Or do I mean procrastination? You have read many posts about sanding and fairing, and this is one more, potentially the last (for both our sakes, I hope so).
You put the faring batten on the hull, you look for deviations of more than a few millimeters. You do this in all planes. You argue with yourself what is ‘a few millimeters’. You run your hand around feeling for divets, you mark them as you find them. You fill with epoxy mixed with light-weight filler for sanding, you mistakenly vary the mix slightly from time to time, you save money with some water effected, lumpy filler. You vary the application process attempting to speed things up (troweling ridges vs multiple coats). You sand with varying electric devices, balancing the felt divets with the eyeballed fairing batten results.
Sometimes you over-sand, sometimes you under-thicken the filler. You eventually realise that everyone is correct, this is only a job for hand sanding with a long/torture board. You fight that concept. You plan to hire a fairing team. You can’t find any money for the hire of the team. You wonder where they work and how to find them. You look for more information on fairing. You beat yourself up about not being able to complete this ‘simple’ task that is holding everything up.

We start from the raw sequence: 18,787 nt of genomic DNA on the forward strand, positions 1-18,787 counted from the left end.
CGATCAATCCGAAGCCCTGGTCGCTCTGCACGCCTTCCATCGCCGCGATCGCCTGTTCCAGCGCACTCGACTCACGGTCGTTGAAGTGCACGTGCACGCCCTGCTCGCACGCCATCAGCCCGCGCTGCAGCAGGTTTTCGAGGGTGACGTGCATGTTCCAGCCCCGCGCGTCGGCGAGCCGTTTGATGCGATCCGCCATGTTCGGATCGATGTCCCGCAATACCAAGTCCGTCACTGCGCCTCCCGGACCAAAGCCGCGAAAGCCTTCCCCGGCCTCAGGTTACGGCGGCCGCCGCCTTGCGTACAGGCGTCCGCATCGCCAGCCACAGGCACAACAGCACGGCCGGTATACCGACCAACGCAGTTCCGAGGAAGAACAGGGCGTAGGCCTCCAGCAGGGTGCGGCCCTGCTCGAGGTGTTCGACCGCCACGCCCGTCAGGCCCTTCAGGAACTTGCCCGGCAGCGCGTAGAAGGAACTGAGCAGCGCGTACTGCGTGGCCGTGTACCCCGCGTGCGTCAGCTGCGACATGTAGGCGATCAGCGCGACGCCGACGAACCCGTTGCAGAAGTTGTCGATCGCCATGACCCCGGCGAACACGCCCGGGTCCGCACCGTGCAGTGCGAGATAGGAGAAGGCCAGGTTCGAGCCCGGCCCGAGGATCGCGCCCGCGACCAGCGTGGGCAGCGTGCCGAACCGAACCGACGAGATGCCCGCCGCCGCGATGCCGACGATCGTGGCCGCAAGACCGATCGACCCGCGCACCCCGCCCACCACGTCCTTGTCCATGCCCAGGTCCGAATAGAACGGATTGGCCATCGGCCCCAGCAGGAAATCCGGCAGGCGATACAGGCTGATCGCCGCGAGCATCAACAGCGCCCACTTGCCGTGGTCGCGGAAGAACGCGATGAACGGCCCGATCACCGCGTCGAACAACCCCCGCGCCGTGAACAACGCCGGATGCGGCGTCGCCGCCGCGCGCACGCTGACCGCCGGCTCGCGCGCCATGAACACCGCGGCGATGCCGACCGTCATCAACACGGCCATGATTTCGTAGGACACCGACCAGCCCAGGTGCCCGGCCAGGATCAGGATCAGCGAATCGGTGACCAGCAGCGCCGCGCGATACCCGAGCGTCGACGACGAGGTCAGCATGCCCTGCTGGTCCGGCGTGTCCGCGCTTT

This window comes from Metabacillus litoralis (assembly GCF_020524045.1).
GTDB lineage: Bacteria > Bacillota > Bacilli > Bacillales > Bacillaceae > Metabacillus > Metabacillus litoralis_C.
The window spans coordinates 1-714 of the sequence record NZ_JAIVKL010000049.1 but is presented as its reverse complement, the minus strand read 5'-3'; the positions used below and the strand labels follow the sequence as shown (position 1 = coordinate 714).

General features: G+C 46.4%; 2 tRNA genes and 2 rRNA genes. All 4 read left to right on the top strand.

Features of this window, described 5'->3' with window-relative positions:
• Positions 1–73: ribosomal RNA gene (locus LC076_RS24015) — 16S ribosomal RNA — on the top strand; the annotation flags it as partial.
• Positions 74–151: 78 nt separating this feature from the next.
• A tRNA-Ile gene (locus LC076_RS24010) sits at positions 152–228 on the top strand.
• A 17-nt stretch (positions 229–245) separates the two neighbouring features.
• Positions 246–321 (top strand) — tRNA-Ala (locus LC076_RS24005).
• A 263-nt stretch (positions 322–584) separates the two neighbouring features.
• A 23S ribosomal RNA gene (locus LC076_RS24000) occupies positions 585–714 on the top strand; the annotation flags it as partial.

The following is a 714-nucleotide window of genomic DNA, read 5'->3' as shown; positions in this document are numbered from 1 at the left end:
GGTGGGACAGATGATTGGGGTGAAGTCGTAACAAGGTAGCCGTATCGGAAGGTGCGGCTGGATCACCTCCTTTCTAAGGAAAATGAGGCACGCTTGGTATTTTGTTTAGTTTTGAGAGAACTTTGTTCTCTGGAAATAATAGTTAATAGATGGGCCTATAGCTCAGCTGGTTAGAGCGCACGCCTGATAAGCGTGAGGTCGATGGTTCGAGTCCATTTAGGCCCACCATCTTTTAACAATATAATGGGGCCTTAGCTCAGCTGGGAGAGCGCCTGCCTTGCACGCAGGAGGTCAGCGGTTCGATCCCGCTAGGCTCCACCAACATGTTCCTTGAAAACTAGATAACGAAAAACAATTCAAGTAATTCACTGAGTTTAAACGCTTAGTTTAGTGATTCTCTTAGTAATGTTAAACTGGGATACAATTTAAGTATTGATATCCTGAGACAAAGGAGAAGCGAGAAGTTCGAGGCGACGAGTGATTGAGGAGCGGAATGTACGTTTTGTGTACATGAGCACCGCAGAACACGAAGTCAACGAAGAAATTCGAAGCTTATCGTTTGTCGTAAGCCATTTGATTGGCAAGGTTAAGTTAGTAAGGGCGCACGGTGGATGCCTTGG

You try again on the long board. Your lack of upper body fitness is obvious. The rotten left shoulder bites back. You give up. You beat yourself up and try again. You end up aching and frustrated and the hull appears no better. You ask advice, you get your work inspected, you get varying answers. Everyone is telling you (the truth) that it is a personal decision.
So, you bite the metaphorical bullet, and spend four days hand sanding.
And it now looks and feels pretty good.
It may be fair now!